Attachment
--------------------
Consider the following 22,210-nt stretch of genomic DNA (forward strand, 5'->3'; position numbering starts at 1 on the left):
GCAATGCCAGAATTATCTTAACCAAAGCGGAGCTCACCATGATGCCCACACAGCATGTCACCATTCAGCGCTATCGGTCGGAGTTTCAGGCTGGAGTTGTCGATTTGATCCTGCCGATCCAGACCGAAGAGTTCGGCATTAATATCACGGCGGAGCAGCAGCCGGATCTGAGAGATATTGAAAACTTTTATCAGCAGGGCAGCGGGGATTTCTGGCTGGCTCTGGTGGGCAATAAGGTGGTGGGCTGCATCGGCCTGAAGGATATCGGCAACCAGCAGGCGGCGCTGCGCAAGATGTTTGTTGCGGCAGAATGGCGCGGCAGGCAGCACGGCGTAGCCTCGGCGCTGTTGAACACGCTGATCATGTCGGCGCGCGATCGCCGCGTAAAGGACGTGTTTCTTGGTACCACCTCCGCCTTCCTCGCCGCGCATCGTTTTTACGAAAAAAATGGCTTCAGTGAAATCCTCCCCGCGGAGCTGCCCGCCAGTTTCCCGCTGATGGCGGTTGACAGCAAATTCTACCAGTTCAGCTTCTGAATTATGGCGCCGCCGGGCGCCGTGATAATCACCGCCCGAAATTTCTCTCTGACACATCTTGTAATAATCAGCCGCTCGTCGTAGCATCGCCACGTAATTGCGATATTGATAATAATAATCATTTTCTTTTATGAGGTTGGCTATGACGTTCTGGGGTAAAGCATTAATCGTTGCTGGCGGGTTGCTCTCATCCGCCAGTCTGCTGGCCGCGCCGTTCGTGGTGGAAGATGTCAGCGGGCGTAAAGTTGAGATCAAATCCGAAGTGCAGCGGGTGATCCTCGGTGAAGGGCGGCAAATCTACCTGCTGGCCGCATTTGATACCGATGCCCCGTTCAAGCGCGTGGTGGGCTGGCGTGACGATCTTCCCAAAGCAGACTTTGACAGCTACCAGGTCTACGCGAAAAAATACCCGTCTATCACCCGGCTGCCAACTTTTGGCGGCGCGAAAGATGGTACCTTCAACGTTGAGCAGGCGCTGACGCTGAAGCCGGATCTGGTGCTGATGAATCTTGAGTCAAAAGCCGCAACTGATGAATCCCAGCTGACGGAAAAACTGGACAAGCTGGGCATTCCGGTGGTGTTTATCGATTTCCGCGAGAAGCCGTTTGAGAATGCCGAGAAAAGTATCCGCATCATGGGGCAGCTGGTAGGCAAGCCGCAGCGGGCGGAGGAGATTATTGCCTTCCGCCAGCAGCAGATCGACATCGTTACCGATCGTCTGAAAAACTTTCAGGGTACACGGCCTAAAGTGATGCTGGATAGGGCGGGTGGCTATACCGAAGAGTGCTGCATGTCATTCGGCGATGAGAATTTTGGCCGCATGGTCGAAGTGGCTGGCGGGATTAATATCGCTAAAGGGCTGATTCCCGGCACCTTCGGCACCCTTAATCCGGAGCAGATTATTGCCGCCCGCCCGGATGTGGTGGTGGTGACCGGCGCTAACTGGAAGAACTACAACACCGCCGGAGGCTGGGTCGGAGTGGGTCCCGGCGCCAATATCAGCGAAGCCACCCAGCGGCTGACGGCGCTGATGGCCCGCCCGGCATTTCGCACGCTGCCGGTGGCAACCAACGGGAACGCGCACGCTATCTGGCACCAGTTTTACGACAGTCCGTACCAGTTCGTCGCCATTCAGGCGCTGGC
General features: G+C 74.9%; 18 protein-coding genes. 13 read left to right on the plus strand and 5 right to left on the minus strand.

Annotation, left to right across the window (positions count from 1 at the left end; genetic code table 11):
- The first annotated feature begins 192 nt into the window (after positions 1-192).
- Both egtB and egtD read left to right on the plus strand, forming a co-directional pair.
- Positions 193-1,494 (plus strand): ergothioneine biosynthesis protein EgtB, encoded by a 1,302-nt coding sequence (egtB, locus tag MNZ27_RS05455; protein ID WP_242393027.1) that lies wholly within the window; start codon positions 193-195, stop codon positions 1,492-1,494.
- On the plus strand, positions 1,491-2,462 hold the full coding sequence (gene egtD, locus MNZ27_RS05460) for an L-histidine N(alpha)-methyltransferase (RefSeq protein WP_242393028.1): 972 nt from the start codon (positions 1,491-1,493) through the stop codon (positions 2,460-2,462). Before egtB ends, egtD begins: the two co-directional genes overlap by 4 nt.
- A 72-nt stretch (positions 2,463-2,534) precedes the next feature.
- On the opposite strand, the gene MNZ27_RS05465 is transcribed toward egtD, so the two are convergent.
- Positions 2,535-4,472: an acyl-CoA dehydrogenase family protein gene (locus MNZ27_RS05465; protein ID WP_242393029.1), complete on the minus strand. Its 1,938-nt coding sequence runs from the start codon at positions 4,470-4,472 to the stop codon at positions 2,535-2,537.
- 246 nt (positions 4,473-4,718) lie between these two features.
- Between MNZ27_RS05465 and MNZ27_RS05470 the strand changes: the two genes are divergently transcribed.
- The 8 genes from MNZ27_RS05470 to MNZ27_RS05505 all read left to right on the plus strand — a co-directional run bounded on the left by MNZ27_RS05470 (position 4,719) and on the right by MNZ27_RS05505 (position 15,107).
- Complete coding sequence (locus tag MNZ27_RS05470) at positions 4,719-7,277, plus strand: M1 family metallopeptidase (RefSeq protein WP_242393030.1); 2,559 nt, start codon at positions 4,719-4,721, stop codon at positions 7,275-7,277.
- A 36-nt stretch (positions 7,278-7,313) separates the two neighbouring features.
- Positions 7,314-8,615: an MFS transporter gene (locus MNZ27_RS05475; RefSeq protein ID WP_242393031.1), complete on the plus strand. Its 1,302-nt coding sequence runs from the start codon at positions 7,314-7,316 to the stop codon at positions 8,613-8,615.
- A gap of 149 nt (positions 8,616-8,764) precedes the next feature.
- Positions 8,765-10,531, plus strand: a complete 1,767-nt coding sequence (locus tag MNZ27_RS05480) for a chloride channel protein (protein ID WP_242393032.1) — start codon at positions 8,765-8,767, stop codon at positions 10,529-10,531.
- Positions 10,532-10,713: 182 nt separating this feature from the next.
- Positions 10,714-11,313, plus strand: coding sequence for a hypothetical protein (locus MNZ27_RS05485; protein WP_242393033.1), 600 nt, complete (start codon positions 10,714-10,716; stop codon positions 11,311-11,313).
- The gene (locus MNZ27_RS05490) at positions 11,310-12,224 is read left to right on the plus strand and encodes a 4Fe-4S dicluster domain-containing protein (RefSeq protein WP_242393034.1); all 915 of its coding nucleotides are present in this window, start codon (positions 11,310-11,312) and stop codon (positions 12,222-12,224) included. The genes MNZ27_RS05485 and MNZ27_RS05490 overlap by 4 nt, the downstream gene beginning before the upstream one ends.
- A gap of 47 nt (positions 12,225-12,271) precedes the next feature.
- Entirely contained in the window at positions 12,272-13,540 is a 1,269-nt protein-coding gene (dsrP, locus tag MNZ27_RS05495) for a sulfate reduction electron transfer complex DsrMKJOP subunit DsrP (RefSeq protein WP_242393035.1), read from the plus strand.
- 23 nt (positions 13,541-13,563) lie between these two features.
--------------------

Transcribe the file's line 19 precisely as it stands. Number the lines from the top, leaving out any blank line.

- Positions 8,765-10,531, plus strand: a complete 1,767-nt coding sequence (locus tag MNZ27_RS05480) for a chloride channel protein (protein ID WP_242393032.1) — start codon at positions 8,765-8,767, stop codon at positions 10,529-10,531.